Posing for this stunning picture as they step out for a new TV dance contest, Dempsey And Makepeace’s Michael Brandon and Glynis Barber reveal why their unlikely showbiz marriage has lasted against the odds
A Daily Mail Article by Jenny Johnston
When it comes to iconic TV couples we all have our favourites, whether it’s The Good Life’s Tom and Barbara, Den and Angie from EastEnders, or even Homer and Marge Simpson.
But if you were glued to the box in the 80s, Dempsey and Makepeace would be definite contenders. The police show, which featured a terribly posh (and titled) sergeant teaming up with a streetwise New York cop, may only have run for a few years, but at its peak it was getting 20 million viewers – who took the fictional couple to their hearts.
When the actors playing them, Glynis Barber and Michael Brandon, paired up in real life, fans were delighted.
OK, so it probably wouldn’t last – it was famously on/off for a bit, and he had a list of celebrity exes including Kim Novak, Dallas star Linda Gray, and was once married to The Bionic Woman, Lindsay Wagner. But somehow the big shock – even for them, it seems – is that, 23 years after tying the knot, they’re still happy and in step (sort of).
Now they’ve been back on our screens together for the first time since then, in ITV’s Stepping Out, a new dance show billed as a cross between Strictly Come Dancing and Mr And Mrs. ‘It’s basically Strictly without the professionals,’ explains Glynis, 57.
‘Instead of dancing with someone who knows what they’re doing, I get… my husband.’ The roll of the eyes says it all. While Glynis has a modicum of dance experience, Michael, 68, has none. She vaguely knew he couldn’t dance, but assumed he’d learn.
‘Alas, when we meet, a few weeks into rehearsals, Glynis is looking panicked. It seems our idea of these two as the sophisticated power couple is about to collapse in a heap, rather like he did on the very first day (he pitches up for our interview with his foot strapped up).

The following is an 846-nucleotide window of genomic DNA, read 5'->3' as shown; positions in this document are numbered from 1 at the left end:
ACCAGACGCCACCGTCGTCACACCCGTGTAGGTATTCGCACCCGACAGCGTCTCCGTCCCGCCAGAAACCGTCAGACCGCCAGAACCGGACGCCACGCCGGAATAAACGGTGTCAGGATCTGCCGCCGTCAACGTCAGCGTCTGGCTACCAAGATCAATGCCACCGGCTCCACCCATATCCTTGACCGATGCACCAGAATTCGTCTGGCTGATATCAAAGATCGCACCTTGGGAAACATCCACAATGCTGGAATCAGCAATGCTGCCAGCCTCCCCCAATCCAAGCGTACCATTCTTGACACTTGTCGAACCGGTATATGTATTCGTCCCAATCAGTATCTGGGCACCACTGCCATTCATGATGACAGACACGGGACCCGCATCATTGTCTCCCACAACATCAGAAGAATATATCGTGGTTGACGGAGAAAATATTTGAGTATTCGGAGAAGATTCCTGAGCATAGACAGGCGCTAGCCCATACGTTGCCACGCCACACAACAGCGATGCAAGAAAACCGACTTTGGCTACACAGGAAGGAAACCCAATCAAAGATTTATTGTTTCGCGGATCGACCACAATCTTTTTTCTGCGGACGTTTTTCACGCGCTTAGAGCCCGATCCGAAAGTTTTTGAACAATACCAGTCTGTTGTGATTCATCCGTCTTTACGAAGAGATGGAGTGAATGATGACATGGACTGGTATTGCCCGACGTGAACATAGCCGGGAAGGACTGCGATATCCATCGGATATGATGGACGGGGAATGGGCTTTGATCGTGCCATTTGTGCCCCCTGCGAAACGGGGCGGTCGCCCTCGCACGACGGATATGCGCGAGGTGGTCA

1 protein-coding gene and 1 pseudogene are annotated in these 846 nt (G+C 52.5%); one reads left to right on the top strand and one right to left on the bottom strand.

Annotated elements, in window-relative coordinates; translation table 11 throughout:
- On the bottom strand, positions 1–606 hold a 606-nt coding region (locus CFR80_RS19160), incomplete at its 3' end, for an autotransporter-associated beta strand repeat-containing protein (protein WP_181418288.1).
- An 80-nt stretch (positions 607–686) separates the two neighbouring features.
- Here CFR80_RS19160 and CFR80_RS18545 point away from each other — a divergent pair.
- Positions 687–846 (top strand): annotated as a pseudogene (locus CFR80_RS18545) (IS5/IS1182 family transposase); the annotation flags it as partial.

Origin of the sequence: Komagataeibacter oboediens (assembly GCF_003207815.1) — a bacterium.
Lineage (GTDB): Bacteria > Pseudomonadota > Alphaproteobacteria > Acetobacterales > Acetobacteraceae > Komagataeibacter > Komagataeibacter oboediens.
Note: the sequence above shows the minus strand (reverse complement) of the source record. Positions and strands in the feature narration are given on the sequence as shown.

Let’s just say I’ve been shocked by Michael’s level of not being able to dance,’ admits Glynis. ‘It’s not just dancing. He can’t count. You know when you’re dancing you count to eight? Well, Michael doesn’t get why it has to be eight. He wants to go to nine or ten, or 12 or 24.’
It doesn’t help that they’re competing against contestants such as former Westlife singer Brian McFadden and his wife Vogue, and JLS star Oritse Williams and his girlfriend AJ, none of whom are strangers to the dance floor. ‘There are moments of such frustration I’m quite scared about how the programme is going to go. I suspect a lot of it is going to be me shouting at him.
All the other couples are so young and loved up, and they’ll probably be going, “Oh honey, honey”. And I’ll be yelling at Michael and the audience will think, “that poor man”.’ In fact as it turned out, in the show’s first week Glynis and Michael put on a good show, with judges Melanie Brown, Jason Gardiner and Wayne Sleep placing them third, which gave them a huge boost of confidence before the first elimination round.
‘Instead of dancing with someone who knows what they’re doing, I get… my husband.’ The roll of the eyes says it all
‘Instead of dancing with someone who knows what they’re doing, I get…my husband.’
The roll of the eyes says it all